This is a small but quite powerful FM transmitter having three RF stages incorporating an audio preamplifier for better modulation. t has an output power of 4 Watts and works off 12-18 VDC which makes it easily portable. It is the ideal project for the beginner who wishes to get started in the fascinating world of FM broadcasting and wants a good basic circuit to experiment with.
4 Watt FM Transmitter – [Link]
This Phone FM transmitter connects in series to your telephone line and transmits the telephone conversation over the FM band when you pick up the telephone handset. Transmitted signal can be tuned by any FM receiver. The circuit includes an “On Air” LED indicator and also provides a switch which can be used to turn off the transmitter.
Phone FM Transmitter - [Link]
This is the basic fm trasmitter that I built. In theory, according to electronics, it shouldn’t work but works fine and is very sensitive. It can transmit the signal up to 45 yards (about 40 meters) . A sensitive FM radio can pick up the signal up to 100 yards (80 meters) but I can’t see any reason for it.
This kind of microphones are also called “spy microphones” but knowing that the battery is bigger than the actual circuit, I can’t see any application like that, anyway, this circuit should be used as educational application only.
Micro FM transmitter - [Link]
Here is a stereo FM Transmitter based on BH1415F wireless audio link IC. Phase Locked Loop controller use Microchip PIC16F628 and the the PLL frequency programming can be displayed with 8×2 and 16×2 LCD display.The frequency range can adjustable from 88-108 MHz.
Stereo FM Transmitter BH1415F – [Link]
This is a small and cheap FM receivers that you can get almost for free. It was based on the KA22429 which is equivalent to a TDA7021. It was easy to move it higher up into the VHF band covering up to more than 160 MHz. The details were published in Sprat in the Winter of 2004. [via]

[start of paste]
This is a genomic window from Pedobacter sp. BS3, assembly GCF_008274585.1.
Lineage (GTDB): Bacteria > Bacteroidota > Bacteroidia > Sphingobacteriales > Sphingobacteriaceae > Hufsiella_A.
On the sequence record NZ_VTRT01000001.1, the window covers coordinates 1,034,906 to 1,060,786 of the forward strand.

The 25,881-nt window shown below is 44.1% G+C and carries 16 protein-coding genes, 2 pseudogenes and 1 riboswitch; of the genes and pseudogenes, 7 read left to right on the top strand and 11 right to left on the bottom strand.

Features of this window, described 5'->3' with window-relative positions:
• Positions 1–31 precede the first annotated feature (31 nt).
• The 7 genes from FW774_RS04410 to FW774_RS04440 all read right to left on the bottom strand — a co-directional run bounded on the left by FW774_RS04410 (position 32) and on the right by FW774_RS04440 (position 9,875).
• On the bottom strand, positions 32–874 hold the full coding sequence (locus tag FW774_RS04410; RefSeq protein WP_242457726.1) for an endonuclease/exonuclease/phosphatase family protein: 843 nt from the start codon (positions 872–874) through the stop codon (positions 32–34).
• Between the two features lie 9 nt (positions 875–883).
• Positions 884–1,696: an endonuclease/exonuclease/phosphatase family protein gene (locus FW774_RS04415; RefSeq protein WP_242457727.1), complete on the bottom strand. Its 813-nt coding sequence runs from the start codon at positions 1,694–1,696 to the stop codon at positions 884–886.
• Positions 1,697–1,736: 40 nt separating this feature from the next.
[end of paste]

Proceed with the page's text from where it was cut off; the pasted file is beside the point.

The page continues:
Single chip VHF receiver - [Link]
The Hamtronics R139 WX FAX Receiver is a 5 channel crystal controlled receiver specifically intended for reception of the polar orbiting weather satellites that broadcast on the 137 MHz weather band. The receiver has a wideband IF that allows for reception of the wideband FM signal from the satellites. The received audio from the receiver is passed to a computer sound card where a program such as WxToImg is used to decode it to an image.
The R139 can scan the 5 channels and automatically stop on an active channel. This works well provided one has a strong signal. If the signal is weak or subject to fading the squelch will close and the scan will resume during the satellite pass which results in a truncated satellite image. For reception of the satellite pass horizon to horizon manual selection of the received channel and running with open squelch is needed. [via]
USB Computer Control for the Hamtronics R139 WX Satellite Receiver - [Link]
the author writes: Radio Shack Special…the name was given to it because all of the components may be purchased at your local or nearby hardware and Radio Shack store. Although Radio Shack does not carry a typical 6 lead AM/FM variable (tuning) capacitor for tuning in to all the FM stations, I have managed to come up with a simple little way of going from station to station by just stretching and sqeezing the DRAIN coil with some sort of non-metallic small stick; such as a tapered-wooden match-stick.
If you would prefer to use a variable (tuning) capacitor, you can always find these devices from any AM/FM tunable (not digital) radio or check to see if your local Wal-Mart carries a small blue portable AM/FM radio by ‘Lenoxx Sound’, which sells for around five dollars. From that radio, you can the salvage the variable (tuning) capacitor (with the plastic knob included), the headphones (in which I use for the Radio Shack Special) and the audio jack (also what I use for the project). A good buy for $5. The finished PCB in this project is adapted to either use a variable capacitor or not. [via]
One transistor super-regenerative FM receiver - [Link]
This is wireless FM transmitter project, when you speak into the transmitter and others hear you on any FM radio. The transmitter can be built in an afternoon with simple, affordable and widely available parts. Construction is fun and much can be learned although performance is modest; for example, your voice gets difficult to hear at distances greater than 25 feet. [via]
Wireless FM Transmitter - [Link]
This project supports both RDS (Europe) and RBDS (USA) Tuner FM band 88..108 MhZ (Europe and USA.) The schematic consists of two major subcircuits:
- The actual RDS/RBDS Decoder(TDA7330) with the PIC18F452 and the 4×20 LCD display
- The FM Stereo tuner with headphone amplifier.
You can choose between a 4×20 character LCD or a smaller graphical LCD to display data. A simple RS232 interface can also be used.
RDS/RBDS decoder - [Link]